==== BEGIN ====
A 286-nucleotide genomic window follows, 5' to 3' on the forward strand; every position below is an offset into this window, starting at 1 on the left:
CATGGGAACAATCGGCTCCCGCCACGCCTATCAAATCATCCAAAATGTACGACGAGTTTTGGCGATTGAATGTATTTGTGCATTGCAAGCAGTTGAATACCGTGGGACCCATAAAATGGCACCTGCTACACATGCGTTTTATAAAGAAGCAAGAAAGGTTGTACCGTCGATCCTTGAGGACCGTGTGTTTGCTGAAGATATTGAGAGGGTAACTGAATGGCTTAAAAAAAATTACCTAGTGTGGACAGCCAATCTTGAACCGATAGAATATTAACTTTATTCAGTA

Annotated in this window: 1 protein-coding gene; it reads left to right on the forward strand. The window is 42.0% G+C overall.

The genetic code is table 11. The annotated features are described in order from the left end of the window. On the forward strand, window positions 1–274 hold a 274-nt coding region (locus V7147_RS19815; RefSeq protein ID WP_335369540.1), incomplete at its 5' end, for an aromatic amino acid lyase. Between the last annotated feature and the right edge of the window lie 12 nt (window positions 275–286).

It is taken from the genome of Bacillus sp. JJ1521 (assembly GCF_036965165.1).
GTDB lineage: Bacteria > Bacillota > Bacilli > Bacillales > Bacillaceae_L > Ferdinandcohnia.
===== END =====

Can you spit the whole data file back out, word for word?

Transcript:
A 286-nucleotide genomic window follows, 5' to 3' on the forward strand; every position below is an offset into this window, starting at 1 on the left:
CATGGGAACAATCGGCTCCCGCCACGCCTATCAAATCATCCAAAATGTACGACGAGTTTTGGCGATTGAATGTATTTGTGCATTGCAAGCAGTTGAATACCGTGGGACCCATAAAATGGCACCTGCTACACATGCGTTTTATAAAGAAGCAAGAAAGGTTGTACCGTCGATCCTTGAGGACCGTGTGTTTGCTGAAGATATTGAGAGGGTAACTGAATGGCTTAAAAAAAATTACCTAGTGTGGACAGCCAATCTTGAACCGATAGAATATTAACTTTATTCAGTA

Annotated in this window: 1 protein-coding gene; it reads left to right on the forward strand. The window is 42.0% G+C overall.

The genetic code is table 11. The annotated features are described in order from the left end of the window. On the forward strand, window positions 1–274 hold a 274-nt coding region (locus V7147_RS19815; RefSeq protein ID WP_335369540.1), incomplete at its 5' end, for an aromatic amino acid lyase. Between the last annotated feature and the right edge of the window lie 12 nt (window positions 275–286).

It is taken from the genome of Bacillus sp. JJ1521 (assembly GCF_036965165.1).
GTDB lineage: Bacteria > Bacillota > Bacilli > Bacillales > Bacillaceae_L > Ferdinandcohnia.